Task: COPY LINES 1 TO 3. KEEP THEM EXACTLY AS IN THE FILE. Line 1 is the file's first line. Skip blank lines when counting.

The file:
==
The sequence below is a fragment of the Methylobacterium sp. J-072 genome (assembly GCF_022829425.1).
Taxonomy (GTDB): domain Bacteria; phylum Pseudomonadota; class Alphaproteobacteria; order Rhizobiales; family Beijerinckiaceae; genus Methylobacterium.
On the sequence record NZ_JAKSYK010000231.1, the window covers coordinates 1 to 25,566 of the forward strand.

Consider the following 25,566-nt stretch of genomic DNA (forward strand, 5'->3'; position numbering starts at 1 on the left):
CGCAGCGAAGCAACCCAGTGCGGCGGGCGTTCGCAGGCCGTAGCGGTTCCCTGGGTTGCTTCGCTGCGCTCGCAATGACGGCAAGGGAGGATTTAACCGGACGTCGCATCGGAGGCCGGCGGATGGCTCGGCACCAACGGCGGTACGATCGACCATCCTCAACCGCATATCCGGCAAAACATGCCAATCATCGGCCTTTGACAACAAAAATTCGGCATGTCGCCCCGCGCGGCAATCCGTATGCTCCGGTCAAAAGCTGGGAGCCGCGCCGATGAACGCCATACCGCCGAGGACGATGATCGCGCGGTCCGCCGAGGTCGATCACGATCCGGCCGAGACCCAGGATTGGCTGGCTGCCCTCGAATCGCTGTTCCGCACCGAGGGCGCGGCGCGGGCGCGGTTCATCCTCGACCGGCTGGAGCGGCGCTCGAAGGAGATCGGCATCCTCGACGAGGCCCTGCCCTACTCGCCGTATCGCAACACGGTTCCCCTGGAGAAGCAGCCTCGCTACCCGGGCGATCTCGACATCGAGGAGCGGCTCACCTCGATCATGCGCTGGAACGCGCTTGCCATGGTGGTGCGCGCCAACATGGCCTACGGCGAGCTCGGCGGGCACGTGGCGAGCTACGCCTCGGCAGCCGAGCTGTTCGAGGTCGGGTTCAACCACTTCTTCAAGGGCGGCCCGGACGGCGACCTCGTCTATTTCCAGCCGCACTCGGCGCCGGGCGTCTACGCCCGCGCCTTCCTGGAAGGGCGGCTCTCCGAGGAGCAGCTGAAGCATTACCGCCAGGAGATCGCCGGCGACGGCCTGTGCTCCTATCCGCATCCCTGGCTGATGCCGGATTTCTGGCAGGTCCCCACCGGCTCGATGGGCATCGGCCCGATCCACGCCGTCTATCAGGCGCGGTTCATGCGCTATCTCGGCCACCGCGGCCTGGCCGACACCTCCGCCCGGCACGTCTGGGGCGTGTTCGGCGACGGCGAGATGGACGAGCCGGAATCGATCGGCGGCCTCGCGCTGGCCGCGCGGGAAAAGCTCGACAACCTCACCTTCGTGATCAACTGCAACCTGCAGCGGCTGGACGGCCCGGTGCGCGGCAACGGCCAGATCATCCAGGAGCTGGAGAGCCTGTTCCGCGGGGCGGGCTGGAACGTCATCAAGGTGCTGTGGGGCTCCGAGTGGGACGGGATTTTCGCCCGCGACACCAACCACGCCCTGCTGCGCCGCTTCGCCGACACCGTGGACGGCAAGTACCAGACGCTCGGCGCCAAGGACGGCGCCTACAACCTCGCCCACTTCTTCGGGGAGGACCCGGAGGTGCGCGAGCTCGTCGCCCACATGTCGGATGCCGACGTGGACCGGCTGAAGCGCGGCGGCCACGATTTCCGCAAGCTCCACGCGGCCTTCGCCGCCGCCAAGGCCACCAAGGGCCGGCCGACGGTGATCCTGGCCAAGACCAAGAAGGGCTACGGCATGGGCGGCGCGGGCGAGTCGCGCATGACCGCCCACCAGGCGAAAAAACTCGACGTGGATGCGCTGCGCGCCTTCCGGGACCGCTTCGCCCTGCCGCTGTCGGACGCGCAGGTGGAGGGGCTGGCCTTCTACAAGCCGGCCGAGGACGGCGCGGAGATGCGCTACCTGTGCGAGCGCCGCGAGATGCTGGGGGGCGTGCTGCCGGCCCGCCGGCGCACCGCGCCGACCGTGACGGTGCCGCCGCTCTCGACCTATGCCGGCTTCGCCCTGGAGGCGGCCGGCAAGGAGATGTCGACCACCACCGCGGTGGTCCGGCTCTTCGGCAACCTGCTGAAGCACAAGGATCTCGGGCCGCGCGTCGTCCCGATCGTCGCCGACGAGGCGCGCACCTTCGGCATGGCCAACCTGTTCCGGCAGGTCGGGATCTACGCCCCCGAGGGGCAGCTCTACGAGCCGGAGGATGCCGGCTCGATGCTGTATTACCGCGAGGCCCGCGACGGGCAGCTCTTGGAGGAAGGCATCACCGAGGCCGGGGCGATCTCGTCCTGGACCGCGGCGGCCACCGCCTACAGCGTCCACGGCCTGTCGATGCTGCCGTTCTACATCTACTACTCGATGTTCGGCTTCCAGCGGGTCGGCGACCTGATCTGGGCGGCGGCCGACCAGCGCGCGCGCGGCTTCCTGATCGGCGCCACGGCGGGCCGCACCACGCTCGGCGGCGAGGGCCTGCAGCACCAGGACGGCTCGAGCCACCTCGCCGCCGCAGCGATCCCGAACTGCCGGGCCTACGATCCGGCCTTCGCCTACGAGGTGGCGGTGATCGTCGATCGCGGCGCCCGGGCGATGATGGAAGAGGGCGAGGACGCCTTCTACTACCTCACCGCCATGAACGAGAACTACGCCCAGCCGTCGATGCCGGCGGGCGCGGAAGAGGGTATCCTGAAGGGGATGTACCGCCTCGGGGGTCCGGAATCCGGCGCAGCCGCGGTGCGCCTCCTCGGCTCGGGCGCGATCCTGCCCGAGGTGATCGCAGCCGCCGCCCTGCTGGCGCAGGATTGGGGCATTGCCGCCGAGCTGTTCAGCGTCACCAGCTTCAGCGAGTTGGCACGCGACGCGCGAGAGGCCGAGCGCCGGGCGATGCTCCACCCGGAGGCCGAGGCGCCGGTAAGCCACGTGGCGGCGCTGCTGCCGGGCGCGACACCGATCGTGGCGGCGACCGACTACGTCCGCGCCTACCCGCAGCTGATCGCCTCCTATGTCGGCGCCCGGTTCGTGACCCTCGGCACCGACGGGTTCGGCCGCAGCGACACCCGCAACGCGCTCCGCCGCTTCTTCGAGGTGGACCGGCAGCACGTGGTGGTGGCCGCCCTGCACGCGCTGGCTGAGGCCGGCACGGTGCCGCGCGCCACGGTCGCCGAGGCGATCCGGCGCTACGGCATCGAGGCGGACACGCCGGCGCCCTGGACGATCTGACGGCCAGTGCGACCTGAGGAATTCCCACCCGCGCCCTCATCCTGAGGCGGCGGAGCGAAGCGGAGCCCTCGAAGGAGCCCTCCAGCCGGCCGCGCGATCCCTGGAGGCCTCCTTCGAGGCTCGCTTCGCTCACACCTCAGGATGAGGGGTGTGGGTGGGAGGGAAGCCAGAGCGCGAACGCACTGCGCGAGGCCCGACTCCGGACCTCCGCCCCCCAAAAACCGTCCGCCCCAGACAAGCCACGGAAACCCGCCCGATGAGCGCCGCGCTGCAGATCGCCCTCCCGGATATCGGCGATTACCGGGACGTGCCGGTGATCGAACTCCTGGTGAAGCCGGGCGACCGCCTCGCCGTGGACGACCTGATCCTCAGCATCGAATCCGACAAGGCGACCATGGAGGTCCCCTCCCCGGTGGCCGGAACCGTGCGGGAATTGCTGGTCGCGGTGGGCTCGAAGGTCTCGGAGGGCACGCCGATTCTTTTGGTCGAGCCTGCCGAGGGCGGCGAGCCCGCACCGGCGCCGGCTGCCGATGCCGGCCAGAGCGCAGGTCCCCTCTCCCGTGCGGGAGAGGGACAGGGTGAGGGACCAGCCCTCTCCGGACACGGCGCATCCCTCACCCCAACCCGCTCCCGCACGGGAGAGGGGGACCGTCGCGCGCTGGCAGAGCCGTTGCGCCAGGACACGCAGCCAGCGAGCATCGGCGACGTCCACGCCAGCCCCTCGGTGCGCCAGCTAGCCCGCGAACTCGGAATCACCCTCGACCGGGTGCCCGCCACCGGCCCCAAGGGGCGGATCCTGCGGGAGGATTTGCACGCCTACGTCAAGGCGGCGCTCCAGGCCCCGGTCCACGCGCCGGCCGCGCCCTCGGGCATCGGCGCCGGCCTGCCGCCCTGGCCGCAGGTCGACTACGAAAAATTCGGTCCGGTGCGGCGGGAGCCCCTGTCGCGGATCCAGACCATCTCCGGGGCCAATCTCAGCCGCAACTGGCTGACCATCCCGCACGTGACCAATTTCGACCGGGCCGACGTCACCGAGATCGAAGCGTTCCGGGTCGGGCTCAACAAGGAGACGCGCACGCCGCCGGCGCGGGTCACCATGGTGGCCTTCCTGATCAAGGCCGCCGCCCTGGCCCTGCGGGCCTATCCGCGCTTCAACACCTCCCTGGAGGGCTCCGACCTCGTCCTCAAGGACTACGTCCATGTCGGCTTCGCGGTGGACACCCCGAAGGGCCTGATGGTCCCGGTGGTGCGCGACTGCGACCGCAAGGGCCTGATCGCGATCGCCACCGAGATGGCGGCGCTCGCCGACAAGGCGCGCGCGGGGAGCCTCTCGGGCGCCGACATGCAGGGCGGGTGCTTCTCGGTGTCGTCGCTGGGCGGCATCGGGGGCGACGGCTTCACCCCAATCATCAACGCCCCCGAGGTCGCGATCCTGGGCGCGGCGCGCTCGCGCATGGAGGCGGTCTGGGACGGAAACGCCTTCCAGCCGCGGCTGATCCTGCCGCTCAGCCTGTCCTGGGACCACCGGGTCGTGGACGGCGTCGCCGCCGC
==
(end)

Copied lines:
The sequence below is a fragment of the Methylobacterium sp. J-072 genome (assembly GCF_022829425.1).
Taxonomy (GTDB): domain Bacteria; phylum Pseudomonadota; class Alphaproteobacteria; order Rhizobiales; family Beijerinckiaceae; genus Methylobacterium.
On the sequence record NZ_JAKSYK010000231.1, the window covers coordinates 1 to 25,566 of the forward strand.